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Interview: Mike Harsh on the evolution of Imaging and Imagion's role


Published 18-NOV-2019 12:23 P.M.


9 minute read

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With over 40 years’ experience in the healthcare diagnostic imaging industry, Imagion Biosystems (ASX:IBX) Board member Mike Harsh is one of the world’s most qualified people to speak about the evolution of diagnostics.

Finfeed’s Jonathan Jackson sat down with a very enthusiastic Harsh to discuss the industry, the limited ways to image the human body (X-ray, CT, MRI, ultrasound, and PET/SPECT) and how Imagion is reimagining the process.

Harsh has served as Vice President and Chief Technology Officer for GE Healthcare and as the Global Technology Leader of Imaging Technologies at GE Global Research, where he led the organizations research on X-Ray, CT, MRI, Ultrasound, Nuclear Medicine, PET, Optical Imaging, and computer visualization/image analysis systems.

Jonathan Jackson (JJ): Mike, thanks for joining us today. Can give me a little bit of background on yourself and your overall views on the evolution of the imaging industry.

Mike Harsh (MH): Well, it's interesting. I fell into this industry back in the late seventies, just after CT had come out. My background is electrical engineering and I had job offers from all over America, however I’d never seen anything like the work being done on digital image reconstruction on mini computers.

I had the chance to play with the image processing lab and thought ‘I'm going to plug in here for a while. This looks pretty exciting’. Right after that, I wound up working in nuclear imaging – SPECT. I spent quite a few years in x-ray and had the chance to work on the design of the first digital subtraction angiography system. We were digitising videos back in the early eighties.

I spent quite a few years in x-ray and did CT along the way, then ultrasound. For 11 years, I dedicated my time to patient monitoring, cardiographs, IT systems, MRI and then I went up to GE's research labs and ran the research for imaging across the entire company.

I then went back to GE healthcare as the Vice President, Chief Technology Officer for the healthcare business. I did that for almost 36 years.

JJ: When you say you fell into it, what did you originally think you'd end up doing?

MH: I knew I always wanted to design electronics. I had taken a job at a research lab when I first got out of college, but I really didn't like it. I knew I liked designing electronic equipment and I wound up looking around and had a lot of offers at the time from the aerospace industry. I thought, I can either work on weapons delivery systems or bombs or whatever, or I can work on these new medical scanners that at least made some contribution to the betterment of society.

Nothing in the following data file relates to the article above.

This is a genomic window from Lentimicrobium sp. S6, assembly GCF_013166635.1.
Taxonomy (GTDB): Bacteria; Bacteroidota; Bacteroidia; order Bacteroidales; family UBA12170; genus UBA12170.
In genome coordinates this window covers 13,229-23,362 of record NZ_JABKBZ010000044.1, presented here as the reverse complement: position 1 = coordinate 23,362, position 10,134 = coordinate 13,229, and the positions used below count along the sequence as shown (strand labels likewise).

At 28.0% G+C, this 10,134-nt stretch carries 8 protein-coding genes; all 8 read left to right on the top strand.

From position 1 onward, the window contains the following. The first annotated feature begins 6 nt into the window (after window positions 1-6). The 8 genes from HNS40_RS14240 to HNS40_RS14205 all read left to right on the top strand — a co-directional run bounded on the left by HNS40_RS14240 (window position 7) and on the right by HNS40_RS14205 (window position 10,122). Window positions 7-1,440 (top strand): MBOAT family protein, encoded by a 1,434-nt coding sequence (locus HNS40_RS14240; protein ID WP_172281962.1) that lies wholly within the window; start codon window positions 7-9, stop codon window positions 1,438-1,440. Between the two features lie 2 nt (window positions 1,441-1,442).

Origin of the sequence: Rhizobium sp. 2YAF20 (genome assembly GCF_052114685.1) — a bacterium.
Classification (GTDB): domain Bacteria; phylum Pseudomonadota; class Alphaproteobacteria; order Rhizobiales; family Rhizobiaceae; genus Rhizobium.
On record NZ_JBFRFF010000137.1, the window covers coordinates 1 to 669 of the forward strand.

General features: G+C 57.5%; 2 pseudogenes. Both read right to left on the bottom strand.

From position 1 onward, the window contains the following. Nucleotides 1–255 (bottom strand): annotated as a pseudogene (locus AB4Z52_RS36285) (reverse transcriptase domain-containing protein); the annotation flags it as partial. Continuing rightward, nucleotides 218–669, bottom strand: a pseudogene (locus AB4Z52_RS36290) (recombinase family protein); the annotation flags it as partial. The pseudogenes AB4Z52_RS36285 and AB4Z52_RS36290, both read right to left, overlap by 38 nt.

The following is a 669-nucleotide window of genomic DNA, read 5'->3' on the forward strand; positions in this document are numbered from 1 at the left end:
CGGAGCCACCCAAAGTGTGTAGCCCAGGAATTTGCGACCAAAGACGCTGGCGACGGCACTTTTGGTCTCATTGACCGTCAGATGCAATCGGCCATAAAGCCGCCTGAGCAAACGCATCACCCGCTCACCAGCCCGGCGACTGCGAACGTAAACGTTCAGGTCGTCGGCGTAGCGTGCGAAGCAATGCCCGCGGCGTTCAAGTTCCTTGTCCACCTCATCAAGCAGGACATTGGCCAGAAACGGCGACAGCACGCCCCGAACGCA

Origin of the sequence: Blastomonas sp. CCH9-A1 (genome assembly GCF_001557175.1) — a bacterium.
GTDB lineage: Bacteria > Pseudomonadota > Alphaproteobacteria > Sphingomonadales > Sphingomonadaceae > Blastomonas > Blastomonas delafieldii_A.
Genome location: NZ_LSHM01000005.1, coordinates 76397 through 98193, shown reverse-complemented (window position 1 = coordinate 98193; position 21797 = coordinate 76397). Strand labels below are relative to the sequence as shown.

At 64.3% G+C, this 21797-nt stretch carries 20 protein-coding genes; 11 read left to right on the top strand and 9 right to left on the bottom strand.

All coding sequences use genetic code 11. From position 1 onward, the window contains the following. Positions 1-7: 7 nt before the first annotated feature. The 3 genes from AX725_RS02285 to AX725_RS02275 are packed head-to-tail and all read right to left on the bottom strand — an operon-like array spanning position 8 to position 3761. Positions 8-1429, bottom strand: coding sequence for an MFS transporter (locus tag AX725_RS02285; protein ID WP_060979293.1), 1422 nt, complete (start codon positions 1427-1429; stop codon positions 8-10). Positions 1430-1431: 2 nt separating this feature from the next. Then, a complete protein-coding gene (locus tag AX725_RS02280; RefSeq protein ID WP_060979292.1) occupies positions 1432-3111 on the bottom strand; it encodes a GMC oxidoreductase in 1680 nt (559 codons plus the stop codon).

It was a simple decision in the end.

JJ: You retired five years ago, but you seem busier now than ever before.

Michael: Time has gone really quickly. And, I find myself as busy, if not busier now, in the field of medical instrumentation and imaging, than I've ever been.

JJ: What brought you out of retirement?

MH: I get a chance to work with a lot of smaller companies where I see interesting technology. Hopefully, I can help them along. I've made a few mistakes over my career, so hopefully I can help them figure out how to get through the technology and the clinical acceptance and then see what we can do.

JJ: It has been a long and memorable career, what have been some of the biggest achievement or advancements you’ve seen.

MH: It's been a blast. X-ray has been out for over a hundred years, but I had a chance to watch how x-ray became digitised. CT was always there, but MRI didn't exist when I came into this field. Ultrasound was in its infancy.

Things called a single positron emission tomography (PET scans), which was a nuclear scan, were around but that was very analogue in nature.

So, I just look at this and I'm fascinated by the advancements. We've got five ways of imaging the human body. When I look at x-ray, I look at CT, I look at ultrasound, I look at the molecular imaging technologies, but frankly, those have been around a while.

So what excited me to come out of retirement was to start working with a company like Imagion BioSystems to find out if there's another way that we can look at imaging and get a functional image with no radiation.

You have to ask yourself the question, ‘why do I have such a large expensive scanner when all I need to do is image my wrist?’

I think the time will come, and we'll see a trend here, where we'll see application specific scanners that are much easier to use, come at lower cost and higher performance.

Mike Harsh.
Mike Harsh.

JJ: Imagion is looking to take the radiation out of imaging and simplify it. Where do they sit in terms of the progress being made within the industry in relation the bigger players? Is it a piece of the puzzle? Did they fit in within the puzzle?

MH: It's completely complementary. What you have here is, technology that uses a super paramagnetic nano particle – a really small core – and we functionalise that with specific antibodies that will attach to a specific cancer. If they're bound, they demagnetise slowly. If they're unbound, they demagnetise quickly. We can pick that up with a sensitive detector. It's called a SQUID, Superconductive Quantum Interface Device. From that, we can basically take that data in, solve an inverse problem, and come up with a functional map of where these particles are.